The wilderness has a way of putting you in your place. It is hard to take yourself seriously among trees that tower over you. It is nearly impossible to entertain delusions of grandeur standing in front of the ocean. The land, sea and sky have been around long before any human foot made an impression on the soil and they will be here when the last human artifact is worn down to dust. They take little notice of wars, acts of congress or any of the other historic events that excite us. After all, human history is but a second in terms of geological time. Moreover, geological time is but a nanosecond in light of eternity.
“Long ago you laid the foundation of the earth,
and the heavens are the work of your hands.
They will perish, but you endure;
they will all wear out like a garment.
You change them like clothing, and they pass away.” Psalm 102:25-26.
Mark’s gospel does not tell us what temptations the devil placed before Jesus while he was in the wilderness. It is tempting simply to import into the gospel lesson what we read in Matthew and Luke. But the first Sunday in Lent is hardly the time to be giving in to temptations-not even literary ones! I believe Mark would have us ponder Jesus’ lengthy sojourn in the wilderness and employ our imaginations here. I think that perhaps Jesus’ greatest temptation was simply to cut short the forty days. After all, Mark’s gospel has Jesus moving throughout his ministry at a breakneck pace. The word “immediately” appears in nearly every other sentence. We read that Jesus and his disciples were so feverously busy with their ministry that they had no time even to eat.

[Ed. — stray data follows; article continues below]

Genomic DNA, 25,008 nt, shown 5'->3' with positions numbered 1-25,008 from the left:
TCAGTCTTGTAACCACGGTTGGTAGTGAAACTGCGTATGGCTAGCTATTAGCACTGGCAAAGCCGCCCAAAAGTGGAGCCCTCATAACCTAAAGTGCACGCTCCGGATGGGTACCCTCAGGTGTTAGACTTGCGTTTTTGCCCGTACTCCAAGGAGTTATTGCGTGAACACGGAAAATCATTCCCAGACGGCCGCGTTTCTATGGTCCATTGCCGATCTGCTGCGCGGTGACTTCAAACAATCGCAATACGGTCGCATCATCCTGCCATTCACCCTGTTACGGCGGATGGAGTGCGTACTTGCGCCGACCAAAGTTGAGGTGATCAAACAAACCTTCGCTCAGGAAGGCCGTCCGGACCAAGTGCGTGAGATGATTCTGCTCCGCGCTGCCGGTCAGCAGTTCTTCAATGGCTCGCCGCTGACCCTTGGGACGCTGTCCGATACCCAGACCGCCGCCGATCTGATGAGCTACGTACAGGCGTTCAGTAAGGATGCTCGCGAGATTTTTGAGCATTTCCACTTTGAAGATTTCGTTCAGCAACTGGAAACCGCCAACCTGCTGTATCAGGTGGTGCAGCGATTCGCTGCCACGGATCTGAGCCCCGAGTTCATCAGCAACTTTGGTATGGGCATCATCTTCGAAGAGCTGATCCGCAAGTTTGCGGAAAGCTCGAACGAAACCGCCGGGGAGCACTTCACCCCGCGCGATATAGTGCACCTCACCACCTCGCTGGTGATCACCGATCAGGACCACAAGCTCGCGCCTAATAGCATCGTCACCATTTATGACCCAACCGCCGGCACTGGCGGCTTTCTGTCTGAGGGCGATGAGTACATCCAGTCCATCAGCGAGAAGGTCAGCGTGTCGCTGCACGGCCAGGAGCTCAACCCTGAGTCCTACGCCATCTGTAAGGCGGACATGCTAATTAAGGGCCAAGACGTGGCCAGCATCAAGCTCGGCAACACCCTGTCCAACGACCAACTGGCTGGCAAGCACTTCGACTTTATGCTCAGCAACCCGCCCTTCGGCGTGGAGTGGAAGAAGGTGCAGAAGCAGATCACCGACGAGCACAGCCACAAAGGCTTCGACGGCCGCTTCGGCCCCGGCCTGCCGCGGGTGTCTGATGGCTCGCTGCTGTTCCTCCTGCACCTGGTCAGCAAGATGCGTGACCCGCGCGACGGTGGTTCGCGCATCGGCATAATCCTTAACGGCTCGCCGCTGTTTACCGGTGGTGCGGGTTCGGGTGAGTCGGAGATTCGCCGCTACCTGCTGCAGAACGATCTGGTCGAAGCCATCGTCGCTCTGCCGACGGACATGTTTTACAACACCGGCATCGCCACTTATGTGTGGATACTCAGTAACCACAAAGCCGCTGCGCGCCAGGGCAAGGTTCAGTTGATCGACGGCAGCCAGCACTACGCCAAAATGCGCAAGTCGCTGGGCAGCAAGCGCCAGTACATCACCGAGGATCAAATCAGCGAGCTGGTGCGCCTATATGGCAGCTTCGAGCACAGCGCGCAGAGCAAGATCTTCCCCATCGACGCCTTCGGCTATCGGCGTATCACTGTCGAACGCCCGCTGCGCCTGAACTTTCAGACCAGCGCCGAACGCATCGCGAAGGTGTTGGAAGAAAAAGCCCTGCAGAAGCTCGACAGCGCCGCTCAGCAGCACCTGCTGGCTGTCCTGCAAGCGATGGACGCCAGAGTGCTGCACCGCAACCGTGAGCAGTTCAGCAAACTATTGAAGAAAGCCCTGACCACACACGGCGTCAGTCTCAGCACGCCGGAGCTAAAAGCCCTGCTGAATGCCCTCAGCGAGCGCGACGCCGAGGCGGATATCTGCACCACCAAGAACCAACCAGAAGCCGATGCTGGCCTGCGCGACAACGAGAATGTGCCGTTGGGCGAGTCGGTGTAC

That is not unlike more than a few days of my own life in the parish. Always in the background of my morning prayers were nagging concerns over the phone calls I needed to return before eleven o’clock so that I could make it to the hospital for my visits before lunch was served. In much the same way, I knew I needed time for prayer and meditation during the years I practiced law. But what time alone I had was too often spent working and reworking in my head the argument I would need to make in an upcoming motion hearing. As one dear old colleague, a priest in one of the neighboring Roman Catholic churches put it, “I find myself so consumed dealing with the urgent that I never get around to doing the significant.” The wilderness has a way of helping you separate the two and prioritize them-if you have the patience to remain there long enough. Maybe Jesus was longing to be done with his forty days in the wilderness and to get on with his work. I can very well imagine the devil whispering in his ear, “You don’t have time for this! There’s important work to be done and you are already behind.”
Or perhaps the temptation consisted of precisely the opposite. Not everybody is as inept at survival as I am. There are plenty of folks who are quite at home in the wilderness. Such people have learned the skills of outdoor living. They find the solitude of life in the wilderness comforting. To whatever extent Jesus was aware of the challenges awaiting him in a world hostile to the reign of God he was called to proclaim, I suspect he might have considered the prospect of remaining in the wilderness an attractive alternative. The wild beasts might not be particularly good conversation partners, but they seem to have treated Jesus with greater kindness than his human opponents and, at times, even his disciples. Perhaps Jesus looked toward the end of his wilderness wandering with dread rather than relief.